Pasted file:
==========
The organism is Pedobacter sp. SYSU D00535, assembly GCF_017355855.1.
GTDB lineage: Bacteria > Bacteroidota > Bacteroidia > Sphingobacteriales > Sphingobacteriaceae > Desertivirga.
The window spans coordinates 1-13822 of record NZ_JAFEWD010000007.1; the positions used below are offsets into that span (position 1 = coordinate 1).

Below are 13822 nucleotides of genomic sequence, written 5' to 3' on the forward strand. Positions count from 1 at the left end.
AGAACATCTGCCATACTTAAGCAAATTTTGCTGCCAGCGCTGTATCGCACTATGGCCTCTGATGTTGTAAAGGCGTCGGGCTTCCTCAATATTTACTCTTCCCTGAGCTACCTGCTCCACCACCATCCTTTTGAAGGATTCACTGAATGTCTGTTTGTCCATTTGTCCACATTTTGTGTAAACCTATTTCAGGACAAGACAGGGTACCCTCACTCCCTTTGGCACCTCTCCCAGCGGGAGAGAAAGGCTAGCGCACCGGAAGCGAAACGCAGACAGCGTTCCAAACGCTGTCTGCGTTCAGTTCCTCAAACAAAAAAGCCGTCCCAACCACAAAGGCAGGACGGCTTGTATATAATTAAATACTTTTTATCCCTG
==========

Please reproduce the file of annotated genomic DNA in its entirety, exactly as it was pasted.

The organism is Pedobacter sp. SYSU D00535, assembly GCF_017355855.1.
GTDB lineage: Bacteria > Bacteroidota > Bacteroidia > Sphingobacteriales > Sphingobacteriaceae > Desertivirga.
The window spans coordinates 1-13822 of record NZ_JAFEWD010000007.1; the positions used below are offsets into that span (position 1 = coordinate 1).

Below are 13822 nucleotides of genomic sequence, written 5' to 3' on the forward strand. Positions count from 1 at the left end.
AGAACATCTGCCATACTTAAGCAAATTTTGCTGCCAGCGCTGTATCGCACTATGGCCTCTGATGTTGTAAAGGCGTCGGGCTTCCTCAATATTTACTCTTCCCTGAGCTACCTGCTCCACCACCATCCTTTTGAAGGATTCACTGAATGTCTGTTTGTCCATTTGTCCACATTTTGTGTAAACCTATTTCAGGACAAGACAGGGTACCCTCACTCCCTTTGGCACCTCTCCCAGCGGGAGAGAAAGGCTAGCGCACCGGAAGCGAAACGCAGACAGCGTTCCAAACGCTGTCTGCGTTCAGTTCCTCAAACAAAAAAGCCGTCCCAACCACAAAGGCAGGACGGCTTGTATATAATTAAATACTTTTTATCCCTG